Summary /
Abstract

Periodic Monitoring Reports update the status on Management Implementation Plans (MIPs) in response to Executive Board-endorsed IEO recommendations. The last Periodic Monitoring Report (PMR) was discussed by the Board Evaluation Committee (EVC) and then agreed by the Board in August 2011. That report concluded that all key performance benchmarks related to the MIPs covered in that report had either been met or were on track for timely completion, that no new remedial actions were proposed, and that there were no outstanding performance benchmarks to be reviewed in the next PMR. In their assessment to the Executive Board, the EVC did, however, note that further work was needed on three other issues—staff mobility, enhanced coverage of previous implementation plans, and the process for following up on IEO recommendations. This fifth report therefore updates work on these three issues, including a consolidated picture of recent progress on all Board-endorsed recommendations made since the first PMR in 2007. This PMR also presents progress on the Implementation Plan in response to Board-endorsed recommendations arising from the IEO Evaluation of IMF Interactions with Member Countries (hereafter, Interactions Evaluation).

Keywords

Independent Evaluation Office (IEO)

URL

http://www.imf.org/external/np/pp/eng/2012/092412.pdf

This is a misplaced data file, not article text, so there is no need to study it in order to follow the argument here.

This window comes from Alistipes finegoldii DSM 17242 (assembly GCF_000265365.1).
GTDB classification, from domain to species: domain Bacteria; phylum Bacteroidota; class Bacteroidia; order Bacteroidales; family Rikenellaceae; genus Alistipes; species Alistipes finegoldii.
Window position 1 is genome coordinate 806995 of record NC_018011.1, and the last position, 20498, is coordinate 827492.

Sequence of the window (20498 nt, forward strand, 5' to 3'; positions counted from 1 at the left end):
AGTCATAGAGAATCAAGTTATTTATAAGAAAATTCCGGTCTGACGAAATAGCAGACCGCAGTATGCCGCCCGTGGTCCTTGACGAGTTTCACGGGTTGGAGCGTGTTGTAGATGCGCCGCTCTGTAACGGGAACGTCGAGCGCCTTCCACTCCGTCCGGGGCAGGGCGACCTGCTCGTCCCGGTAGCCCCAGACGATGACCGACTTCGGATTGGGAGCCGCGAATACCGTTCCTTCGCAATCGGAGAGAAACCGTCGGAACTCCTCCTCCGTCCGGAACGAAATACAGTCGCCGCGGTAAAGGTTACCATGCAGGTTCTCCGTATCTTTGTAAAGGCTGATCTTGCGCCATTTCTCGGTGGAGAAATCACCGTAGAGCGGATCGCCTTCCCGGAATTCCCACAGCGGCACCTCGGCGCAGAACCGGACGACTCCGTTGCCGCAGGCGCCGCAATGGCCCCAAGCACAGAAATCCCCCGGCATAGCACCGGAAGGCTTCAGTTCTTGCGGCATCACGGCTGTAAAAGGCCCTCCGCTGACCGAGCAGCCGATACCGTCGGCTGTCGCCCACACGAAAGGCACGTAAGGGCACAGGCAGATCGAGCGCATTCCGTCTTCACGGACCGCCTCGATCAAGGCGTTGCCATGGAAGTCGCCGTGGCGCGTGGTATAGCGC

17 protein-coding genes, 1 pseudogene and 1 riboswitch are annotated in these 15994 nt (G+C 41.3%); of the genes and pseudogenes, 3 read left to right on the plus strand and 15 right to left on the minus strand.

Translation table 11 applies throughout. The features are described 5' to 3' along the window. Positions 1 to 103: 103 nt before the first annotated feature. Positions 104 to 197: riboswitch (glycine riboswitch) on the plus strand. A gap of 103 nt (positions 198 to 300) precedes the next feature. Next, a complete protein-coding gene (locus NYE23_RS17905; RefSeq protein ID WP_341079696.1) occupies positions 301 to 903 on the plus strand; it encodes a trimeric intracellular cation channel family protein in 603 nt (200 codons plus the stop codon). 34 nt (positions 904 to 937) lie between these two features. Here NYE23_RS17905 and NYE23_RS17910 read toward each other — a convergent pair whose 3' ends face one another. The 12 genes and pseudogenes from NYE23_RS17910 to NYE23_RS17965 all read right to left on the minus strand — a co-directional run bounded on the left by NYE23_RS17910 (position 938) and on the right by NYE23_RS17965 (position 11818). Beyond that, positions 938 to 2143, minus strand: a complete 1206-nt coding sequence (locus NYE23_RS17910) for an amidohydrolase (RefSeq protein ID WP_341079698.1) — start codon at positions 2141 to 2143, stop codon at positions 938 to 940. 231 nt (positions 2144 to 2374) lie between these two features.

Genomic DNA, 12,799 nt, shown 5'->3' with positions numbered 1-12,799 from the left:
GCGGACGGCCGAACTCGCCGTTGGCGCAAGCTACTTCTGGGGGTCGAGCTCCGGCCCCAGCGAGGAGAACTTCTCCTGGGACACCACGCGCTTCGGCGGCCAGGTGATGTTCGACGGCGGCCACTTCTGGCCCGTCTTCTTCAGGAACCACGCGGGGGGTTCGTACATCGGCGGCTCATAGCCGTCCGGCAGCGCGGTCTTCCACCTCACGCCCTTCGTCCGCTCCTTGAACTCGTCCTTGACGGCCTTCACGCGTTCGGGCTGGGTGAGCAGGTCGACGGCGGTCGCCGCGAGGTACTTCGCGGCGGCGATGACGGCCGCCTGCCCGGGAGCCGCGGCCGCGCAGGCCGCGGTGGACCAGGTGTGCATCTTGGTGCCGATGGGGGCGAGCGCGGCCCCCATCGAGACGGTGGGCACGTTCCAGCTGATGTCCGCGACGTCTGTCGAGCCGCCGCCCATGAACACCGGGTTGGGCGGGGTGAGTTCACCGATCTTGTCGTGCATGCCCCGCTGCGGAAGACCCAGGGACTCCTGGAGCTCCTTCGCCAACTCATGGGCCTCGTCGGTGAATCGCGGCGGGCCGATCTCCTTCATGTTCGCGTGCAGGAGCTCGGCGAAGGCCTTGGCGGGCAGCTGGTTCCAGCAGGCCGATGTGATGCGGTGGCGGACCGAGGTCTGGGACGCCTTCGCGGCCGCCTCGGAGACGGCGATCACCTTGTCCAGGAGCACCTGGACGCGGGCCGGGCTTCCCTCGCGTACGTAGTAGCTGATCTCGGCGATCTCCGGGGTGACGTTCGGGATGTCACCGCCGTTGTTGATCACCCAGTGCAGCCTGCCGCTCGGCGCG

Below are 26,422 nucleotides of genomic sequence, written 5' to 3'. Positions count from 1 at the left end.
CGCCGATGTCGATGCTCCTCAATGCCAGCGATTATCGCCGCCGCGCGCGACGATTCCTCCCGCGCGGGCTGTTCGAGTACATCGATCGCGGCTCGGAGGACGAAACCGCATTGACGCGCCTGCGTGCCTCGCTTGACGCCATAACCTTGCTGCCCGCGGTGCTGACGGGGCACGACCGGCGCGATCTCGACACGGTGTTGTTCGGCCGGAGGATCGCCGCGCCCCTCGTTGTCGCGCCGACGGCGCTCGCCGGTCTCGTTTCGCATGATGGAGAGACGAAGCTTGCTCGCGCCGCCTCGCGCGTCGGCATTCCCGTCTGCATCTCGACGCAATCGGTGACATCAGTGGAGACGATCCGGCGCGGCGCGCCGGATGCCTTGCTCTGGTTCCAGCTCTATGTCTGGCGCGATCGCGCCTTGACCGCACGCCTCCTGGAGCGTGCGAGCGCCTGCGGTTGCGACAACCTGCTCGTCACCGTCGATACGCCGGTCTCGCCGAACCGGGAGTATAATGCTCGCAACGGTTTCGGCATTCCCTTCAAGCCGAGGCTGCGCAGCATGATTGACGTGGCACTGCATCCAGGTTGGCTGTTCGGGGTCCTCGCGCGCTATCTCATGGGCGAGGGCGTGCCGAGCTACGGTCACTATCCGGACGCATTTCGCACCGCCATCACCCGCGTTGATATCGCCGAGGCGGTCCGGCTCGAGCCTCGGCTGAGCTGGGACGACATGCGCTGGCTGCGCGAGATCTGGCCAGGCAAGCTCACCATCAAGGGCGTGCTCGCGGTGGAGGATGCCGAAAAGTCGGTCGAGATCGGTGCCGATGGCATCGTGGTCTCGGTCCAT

Remarks

It would be useful for the BSP and other national authorities in the Philippines to be aware of recent initiatives that the IMF Executive Board had approved or been pursuing or intending to pursue in areas of relationships and obligations between the Philippines and the IMF.



Record ID

307     [ Page 37 of 68, No. 10 ]

Date

2013-03

Author

Shekhar Aiyar, Romain Duval, Damien Puy, Yiqun Wu, and Longmei Zhang

Affiliation

Asia and Pacific Department, IMF

Title

Growth Slowdowns and the Middle-Income Trap

Summary /
Abstract

The “middle-income trap” is the phenomenon of hitherto rapidly growing economies stagnating at middle-income levels and failing to graduate into the ranks of high-income countries. In this study we examine the middle-income trap as a special case of growth slowdowns, which are identified as large sudden and sustained deviations from the growth path predicted by a basic conditional convergence framework. We then examine their determinants by means of probit regressions, looking into the role of institutions, demography, infrastructure, the macroeconomic environment, output structure and trade structure. Two variants of Bayesian Model Averaging are used as robustness checks. The results—including some that indeed speak to the special status of middle-income countries—are then used to derive policy implications, with a particular focus on Asian economies.

Keywords

Growth, slowdown, middle income trap, Bayesian Model Averaging

URL

http://www.imf.org/external/pubs/ft/wp/2013/wp1371.pdf

Remarks

The Philippines is included in this study. The authors, all from the Asia and Pacific Department of the IMF, examine the role of institutions, demography, infrastructure, the macroeconomic environment, output structure and trade structure in the potential risk of growth slowdown. They conclude that "taken at face value, the empirical results imply that, compared with other Asian economies, Malaysia, the Philippines and China would face a larger risk of growth slowdown stemming from institutions." The authors measure "institutions" from indices on (1) government size, (2) rule of law, (3) freedom to trade internationally, (4) regulation, and (5) financial openness.



Total records: 676 | Select no. of records per page: 10 | 20 | 30 | 50 | 100 | Show all | Search